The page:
'Yellow lines plan not the solution'

Liz Coates YELLOW lines may not mean the end of the road for parking problems at a quiet Gorleston cul-de-sac after years ofasking for action, claim campaigners.

Liz Coates

YELLOW lines may not mean the end of the road for parking problems at a quiet Gorleston cul-de-sac after years of

asking for action, claim campaigners.

Householders in Spencer Avenue want relief from problems caused by sixth form college students parking nose-to-tail in their street, but a handful say the latest proposals could land them with a situation that is more annoying than the one they have now.

Norfolk County Council has answered residents' concerns with a proposal for double and single yellow lines and daytime parking restrictions.

But Mike Liversidge, 50, claims the scheme would bring new problems, with visitors and those with more than one car unable to park near their own homes all year round, not just in term time.

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He tagged the scheme an easy option and added that the problem of parking at the 1400-student college needed looking at in a wider context. He said he did not blame the students for seeking out elusive spaces in residential streets, adding: “It is a free world and you can park where

you like.”

Most people, he said, were happy with the yellow lines scheme, but reality would bite when visitors, and friends would not be able to park nearby.

Principal of East Norfolk Sixth Form College Laurie Poulson said: “I understand the problem for the residents, but the reality

is we do not own the

road outside our houses.

The college invests an enormous amount of money in providing heavily subsidised or free transport for students on buses. Really there is no need for students to use cars.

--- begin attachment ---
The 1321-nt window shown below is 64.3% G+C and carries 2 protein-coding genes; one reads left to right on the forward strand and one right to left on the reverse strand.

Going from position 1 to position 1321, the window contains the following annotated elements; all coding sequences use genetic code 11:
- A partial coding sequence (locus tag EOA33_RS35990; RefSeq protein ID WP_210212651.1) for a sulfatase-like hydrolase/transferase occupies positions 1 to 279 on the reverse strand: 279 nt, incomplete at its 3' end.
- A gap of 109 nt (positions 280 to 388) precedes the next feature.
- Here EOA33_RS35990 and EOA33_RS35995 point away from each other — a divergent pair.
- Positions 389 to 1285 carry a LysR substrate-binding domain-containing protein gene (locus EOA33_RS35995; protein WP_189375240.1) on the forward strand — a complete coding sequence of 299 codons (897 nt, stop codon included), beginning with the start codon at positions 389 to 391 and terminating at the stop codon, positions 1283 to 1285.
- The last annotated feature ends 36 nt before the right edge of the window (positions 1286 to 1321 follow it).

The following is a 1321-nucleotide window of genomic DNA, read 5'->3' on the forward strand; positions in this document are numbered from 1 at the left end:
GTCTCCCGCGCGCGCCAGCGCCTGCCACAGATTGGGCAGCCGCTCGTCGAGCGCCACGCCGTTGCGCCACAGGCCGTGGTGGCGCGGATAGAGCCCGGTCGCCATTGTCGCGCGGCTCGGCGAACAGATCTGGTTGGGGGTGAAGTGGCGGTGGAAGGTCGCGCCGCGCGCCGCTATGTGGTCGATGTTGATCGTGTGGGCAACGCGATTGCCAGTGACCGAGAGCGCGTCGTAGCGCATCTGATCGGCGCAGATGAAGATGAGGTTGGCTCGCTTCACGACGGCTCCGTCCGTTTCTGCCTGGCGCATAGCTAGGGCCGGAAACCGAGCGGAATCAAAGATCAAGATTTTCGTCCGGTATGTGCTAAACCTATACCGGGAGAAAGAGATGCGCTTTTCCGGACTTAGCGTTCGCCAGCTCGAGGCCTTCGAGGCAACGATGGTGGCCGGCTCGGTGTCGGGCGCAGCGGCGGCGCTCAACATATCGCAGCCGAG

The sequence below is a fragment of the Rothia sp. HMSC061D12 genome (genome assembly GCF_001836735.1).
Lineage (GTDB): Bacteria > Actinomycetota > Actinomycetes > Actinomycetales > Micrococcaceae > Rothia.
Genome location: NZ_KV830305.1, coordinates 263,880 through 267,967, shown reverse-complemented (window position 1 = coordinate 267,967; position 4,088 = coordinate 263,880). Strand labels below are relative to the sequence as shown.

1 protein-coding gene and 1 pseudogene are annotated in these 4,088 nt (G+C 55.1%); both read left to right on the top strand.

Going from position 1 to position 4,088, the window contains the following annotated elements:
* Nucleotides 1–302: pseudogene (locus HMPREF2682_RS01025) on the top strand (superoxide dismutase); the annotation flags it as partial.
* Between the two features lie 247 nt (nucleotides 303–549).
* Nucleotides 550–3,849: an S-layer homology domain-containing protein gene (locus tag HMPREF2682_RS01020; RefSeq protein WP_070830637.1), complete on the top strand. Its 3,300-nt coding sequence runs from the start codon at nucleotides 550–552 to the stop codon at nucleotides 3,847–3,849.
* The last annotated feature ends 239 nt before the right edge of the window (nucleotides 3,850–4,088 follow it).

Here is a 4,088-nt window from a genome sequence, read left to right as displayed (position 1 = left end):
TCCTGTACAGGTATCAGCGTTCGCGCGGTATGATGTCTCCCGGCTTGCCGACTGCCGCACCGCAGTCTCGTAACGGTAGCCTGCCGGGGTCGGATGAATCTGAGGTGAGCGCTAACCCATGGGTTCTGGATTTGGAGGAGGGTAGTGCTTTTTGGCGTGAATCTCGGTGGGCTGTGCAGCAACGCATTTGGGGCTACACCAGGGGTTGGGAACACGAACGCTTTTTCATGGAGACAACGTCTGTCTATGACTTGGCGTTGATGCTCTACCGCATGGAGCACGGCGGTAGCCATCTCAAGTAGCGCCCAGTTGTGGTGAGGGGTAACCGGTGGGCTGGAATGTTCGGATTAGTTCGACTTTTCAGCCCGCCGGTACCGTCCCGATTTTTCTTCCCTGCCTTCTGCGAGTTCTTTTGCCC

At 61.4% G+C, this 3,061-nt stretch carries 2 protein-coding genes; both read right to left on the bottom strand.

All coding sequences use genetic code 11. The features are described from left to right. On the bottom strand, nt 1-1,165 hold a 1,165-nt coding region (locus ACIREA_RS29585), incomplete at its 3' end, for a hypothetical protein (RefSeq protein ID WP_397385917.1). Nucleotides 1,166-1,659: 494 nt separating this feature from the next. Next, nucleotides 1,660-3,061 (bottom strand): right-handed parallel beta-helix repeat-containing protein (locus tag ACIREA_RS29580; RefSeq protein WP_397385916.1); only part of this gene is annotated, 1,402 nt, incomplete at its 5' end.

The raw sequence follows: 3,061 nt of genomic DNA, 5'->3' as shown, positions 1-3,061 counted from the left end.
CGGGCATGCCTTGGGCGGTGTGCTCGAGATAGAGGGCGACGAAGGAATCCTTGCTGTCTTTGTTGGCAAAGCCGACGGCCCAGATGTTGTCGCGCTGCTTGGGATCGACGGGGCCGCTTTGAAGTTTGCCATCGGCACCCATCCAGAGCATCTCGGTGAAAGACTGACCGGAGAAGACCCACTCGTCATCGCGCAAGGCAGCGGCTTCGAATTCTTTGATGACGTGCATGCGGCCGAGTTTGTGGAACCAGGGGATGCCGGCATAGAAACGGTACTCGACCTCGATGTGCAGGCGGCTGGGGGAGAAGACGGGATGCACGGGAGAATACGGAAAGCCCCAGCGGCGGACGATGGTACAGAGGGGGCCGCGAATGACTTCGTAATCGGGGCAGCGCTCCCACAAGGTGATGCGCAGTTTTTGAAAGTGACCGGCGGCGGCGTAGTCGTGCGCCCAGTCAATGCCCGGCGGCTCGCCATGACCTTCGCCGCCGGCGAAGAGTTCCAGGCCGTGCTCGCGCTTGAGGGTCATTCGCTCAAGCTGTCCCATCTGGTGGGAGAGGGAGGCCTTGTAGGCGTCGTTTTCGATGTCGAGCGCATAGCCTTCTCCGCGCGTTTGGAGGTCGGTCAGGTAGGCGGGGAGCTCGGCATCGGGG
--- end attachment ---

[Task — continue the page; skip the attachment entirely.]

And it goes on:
Technically, I cannot stop somebody parking a car in a place where they are entitled so to do. We have got quite a limited site and we invest heavily in transport because that is a key enabler for students to stay on in education.”

A spokesman for Norfolk County Council said: “We recognise that some people living in Spencer Avenue have been concerned about students parking down their street for some time and have just begun a consultation with residents and the nearby sixth form college about a proposal which would see a mixture of single and double yellow lines in force along the road between 8am-4pm. “

“Letters have been delivered to homes and we would ask as many residents as possible to respond to the consultation with their views by May 13.”

Written objections to the order, specifying the grounds for objection, can be sent to Dept of Legal Services, County Hall, Martineau Lane, Norwich NR1 1DH, marked for the attention of Mrs L Page. Public queries about the proposals can be sent to Jonathan Taylor, call 01603 224200.

Following last week's story about parking problems in Gorleston's Gresham Close Frank Gibbs has told the Mercury about similar problems in Tudor Walk, a cul-de-sac running off Kennedy Avenue.

He said: “We recently petitioned the council regarding the double yellows introduced on the corner of Kennedy Avenue and Tudor Walk, as this

has pushed more traffic into our cul-de-sac which includes not only cars parking for the hospital, but also picking up children from the Cliff Park


“100pc of residents of Tudor Walk signed the petition asking for some action to be taken (ie double yellow lines) and we were told that nothing can be done until the 2009-10 program

“We are somewhat surprised to see the name of our cul-de-sac left out of any future proposals relating to this issue.”